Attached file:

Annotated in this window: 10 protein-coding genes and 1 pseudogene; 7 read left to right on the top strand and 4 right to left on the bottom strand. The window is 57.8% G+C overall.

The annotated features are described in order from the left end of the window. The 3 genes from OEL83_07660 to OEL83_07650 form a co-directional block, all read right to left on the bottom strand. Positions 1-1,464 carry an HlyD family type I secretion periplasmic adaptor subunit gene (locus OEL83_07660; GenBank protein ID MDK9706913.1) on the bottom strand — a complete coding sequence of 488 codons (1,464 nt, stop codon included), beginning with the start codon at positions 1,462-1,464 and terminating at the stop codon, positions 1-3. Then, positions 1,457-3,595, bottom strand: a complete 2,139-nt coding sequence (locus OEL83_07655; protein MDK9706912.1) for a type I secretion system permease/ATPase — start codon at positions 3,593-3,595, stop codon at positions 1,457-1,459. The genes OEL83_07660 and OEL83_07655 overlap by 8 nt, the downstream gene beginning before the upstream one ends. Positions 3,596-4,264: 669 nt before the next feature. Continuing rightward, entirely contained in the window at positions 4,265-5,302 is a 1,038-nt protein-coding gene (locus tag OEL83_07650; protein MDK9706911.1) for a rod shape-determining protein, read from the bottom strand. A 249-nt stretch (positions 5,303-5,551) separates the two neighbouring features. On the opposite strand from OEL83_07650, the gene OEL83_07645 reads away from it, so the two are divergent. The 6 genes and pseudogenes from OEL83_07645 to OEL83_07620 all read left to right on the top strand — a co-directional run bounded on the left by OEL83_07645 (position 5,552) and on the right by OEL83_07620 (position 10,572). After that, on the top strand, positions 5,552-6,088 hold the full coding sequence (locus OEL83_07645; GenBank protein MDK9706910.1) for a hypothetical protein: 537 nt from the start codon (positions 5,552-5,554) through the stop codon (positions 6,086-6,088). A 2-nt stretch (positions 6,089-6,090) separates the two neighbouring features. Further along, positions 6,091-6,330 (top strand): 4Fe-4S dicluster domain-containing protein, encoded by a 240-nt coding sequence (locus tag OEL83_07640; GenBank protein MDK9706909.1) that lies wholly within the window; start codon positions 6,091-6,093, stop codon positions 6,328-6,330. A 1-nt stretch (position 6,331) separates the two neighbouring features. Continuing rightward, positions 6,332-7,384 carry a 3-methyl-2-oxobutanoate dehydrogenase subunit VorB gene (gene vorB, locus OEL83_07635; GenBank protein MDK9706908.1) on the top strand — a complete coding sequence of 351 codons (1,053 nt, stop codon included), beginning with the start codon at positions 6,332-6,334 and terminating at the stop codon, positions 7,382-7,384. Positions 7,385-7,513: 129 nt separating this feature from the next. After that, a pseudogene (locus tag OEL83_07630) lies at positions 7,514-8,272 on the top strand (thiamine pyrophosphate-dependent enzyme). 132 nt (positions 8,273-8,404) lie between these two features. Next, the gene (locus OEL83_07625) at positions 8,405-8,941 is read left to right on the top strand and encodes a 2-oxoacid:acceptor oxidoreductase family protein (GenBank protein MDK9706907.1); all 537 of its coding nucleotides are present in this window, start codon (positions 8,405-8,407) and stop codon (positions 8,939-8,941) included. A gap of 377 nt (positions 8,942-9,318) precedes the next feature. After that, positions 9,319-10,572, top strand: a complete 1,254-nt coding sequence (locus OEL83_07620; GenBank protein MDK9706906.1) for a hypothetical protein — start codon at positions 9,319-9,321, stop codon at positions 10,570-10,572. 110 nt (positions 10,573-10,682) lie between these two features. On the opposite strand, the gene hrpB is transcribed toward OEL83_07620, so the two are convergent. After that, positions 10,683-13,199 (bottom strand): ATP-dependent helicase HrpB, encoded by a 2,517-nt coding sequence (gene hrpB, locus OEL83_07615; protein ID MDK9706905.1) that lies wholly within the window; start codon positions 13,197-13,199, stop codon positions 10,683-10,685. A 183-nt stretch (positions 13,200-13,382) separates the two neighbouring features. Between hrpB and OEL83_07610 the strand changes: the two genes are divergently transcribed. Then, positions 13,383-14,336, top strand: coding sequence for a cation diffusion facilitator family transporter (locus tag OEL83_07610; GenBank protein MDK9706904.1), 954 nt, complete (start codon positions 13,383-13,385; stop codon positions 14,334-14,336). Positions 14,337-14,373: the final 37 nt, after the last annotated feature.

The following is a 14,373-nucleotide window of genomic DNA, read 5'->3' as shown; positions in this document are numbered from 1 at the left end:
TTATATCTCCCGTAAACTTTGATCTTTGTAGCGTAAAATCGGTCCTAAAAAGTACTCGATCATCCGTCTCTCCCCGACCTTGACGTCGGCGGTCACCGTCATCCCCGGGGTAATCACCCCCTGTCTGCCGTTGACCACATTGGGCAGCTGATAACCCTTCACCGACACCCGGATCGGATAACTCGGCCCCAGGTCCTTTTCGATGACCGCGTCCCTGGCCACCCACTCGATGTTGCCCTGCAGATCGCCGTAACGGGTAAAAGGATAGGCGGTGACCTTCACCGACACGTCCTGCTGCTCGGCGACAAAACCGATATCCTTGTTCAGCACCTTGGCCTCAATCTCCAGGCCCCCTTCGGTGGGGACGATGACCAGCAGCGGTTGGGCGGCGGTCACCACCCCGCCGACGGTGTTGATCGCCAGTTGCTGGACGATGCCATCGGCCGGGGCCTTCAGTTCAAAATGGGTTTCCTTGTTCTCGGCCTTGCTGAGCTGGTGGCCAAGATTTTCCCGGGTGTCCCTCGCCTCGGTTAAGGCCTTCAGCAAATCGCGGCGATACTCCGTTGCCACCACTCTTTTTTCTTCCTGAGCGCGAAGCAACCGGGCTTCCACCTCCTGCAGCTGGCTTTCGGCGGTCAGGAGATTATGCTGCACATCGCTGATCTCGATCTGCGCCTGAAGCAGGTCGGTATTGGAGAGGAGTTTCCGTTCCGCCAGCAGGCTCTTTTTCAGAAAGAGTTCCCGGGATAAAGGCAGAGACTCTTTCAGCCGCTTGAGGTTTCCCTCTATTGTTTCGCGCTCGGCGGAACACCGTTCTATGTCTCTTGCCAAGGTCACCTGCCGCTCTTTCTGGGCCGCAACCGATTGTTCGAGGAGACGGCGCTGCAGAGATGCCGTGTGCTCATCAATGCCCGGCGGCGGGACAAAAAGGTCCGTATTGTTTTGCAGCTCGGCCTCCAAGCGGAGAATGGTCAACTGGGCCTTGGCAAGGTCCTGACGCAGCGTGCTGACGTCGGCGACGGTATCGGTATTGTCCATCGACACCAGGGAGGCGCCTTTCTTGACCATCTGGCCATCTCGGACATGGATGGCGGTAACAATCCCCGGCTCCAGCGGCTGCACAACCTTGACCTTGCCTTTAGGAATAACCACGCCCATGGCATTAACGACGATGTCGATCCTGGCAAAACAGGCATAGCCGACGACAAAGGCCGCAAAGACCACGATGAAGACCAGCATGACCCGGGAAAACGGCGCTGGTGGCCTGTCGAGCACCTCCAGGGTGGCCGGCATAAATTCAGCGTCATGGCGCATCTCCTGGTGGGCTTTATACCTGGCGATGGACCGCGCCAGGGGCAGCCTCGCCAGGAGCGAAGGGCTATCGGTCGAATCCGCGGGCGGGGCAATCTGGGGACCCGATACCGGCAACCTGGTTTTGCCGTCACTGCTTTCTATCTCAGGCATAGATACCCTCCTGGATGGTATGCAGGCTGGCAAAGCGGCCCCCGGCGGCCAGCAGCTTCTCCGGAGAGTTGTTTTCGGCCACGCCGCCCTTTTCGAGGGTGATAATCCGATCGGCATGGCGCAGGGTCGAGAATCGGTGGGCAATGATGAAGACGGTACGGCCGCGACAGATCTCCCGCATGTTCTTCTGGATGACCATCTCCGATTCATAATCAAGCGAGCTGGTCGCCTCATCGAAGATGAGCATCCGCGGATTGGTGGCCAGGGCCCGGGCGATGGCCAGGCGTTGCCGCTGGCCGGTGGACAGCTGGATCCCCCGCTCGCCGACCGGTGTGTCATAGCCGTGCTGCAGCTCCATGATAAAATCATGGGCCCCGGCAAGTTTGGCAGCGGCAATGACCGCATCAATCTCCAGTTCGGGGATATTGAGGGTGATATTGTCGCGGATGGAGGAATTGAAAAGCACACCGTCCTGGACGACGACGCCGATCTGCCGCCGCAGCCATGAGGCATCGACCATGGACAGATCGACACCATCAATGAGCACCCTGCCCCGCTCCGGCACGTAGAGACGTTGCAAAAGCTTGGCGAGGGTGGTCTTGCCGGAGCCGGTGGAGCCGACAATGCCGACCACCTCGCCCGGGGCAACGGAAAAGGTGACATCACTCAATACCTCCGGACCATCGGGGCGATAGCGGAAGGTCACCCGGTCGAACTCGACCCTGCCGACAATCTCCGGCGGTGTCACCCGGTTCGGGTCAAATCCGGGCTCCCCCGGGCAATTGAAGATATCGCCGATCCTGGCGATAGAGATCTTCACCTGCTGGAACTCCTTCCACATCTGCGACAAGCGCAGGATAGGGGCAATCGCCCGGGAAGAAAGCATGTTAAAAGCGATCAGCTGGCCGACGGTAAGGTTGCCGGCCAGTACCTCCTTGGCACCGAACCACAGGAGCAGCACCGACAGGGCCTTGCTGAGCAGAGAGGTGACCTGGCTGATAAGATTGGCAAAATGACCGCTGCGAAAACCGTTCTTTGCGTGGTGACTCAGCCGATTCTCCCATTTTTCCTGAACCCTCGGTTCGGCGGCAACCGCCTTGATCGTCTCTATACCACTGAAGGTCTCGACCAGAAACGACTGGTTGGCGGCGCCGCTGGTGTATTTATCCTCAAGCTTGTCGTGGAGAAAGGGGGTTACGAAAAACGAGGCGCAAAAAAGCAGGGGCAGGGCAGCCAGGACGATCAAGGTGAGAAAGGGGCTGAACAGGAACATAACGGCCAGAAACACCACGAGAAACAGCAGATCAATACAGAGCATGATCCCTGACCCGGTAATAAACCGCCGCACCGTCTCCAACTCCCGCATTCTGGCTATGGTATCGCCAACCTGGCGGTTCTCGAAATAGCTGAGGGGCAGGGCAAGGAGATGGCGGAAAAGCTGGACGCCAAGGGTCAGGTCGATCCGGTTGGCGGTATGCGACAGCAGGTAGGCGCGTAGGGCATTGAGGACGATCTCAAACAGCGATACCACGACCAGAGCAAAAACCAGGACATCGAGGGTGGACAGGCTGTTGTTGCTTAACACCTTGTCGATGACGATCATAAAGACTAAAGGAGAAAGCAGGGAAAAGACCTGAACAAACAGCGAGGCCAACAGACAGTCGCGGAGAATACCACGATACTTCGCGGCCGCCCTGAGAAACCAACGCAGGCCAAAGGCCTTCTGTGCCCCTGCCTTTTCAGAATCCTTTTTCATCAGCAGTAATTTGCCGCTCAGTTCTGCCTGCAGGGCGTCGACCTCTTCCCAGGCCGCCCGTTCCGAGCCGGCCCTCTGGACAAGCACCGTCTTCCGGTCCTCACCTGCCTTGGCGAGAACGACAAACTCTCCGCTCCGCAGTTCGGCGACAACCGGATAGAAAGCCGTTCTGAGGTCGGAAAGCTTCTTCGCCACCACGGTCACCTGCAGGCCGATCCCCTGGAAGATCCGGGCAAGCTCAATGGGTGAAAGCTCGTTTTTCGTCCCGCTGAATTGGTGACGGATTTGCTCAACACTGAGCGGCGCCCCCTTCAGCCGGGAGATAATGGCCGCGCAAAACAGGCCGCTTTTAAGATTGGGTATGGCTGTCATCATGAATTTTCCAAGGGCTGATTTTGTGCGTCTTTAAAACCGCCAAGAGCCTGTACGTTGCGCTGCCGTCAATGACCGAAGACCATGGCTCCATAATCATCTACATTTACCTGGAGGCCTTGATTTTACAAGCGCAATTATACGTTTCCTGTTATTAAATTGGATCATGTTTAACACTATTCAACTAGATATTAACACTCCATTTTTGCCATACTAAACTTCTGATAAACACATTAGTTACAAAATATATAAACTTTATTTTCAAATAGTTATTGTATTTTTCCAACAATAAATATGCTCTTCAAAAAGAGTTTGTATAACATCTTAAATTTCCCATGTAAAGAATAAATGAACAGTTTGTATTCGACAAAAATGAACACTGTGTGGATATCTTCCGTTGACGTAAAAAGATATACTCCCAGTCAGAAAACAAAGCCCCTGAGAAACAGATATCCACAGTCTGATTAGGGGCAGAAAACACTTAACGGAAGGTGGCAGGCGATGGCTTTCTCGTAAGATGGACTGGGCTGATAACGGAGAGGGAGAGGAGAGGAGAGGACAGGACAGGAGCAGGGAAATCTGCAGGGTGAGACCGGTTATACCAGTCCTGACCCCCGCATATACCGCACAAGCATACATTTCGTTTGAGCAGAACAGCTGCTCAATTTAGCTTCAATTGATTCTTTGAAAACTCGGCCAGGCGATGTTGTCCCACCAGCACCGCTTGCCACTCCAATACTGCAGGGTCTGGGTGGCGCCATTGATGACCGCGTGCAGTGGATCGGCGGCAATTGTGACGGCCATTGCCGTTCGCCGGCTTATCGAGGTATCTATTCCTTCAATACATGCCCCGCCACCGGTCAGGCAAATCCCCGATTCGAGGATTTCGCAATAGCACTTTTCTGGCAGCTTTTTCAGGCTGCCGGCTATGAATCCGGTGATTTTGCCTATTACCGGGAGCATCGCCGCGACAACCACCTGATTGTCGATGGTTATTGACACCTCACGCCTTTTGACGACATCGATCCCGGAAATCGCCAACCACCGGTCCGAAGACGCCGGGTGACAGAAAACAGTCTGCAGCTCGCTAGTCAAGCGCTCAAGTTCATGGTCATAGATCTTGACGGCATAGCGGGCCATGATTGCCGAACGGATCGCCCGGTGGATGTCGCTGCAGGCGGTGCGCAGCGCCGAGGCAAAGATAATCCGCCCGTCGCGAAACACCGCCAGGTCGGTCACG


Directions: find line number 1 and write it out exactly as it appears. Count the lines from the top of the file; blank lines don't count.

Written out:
Annotated in this window: 10 protein-coding genes and 1 pseudogene; 7 read left to right on the top strand and 4 right to left on the bottom strand. The window is 57.8% G+C overall.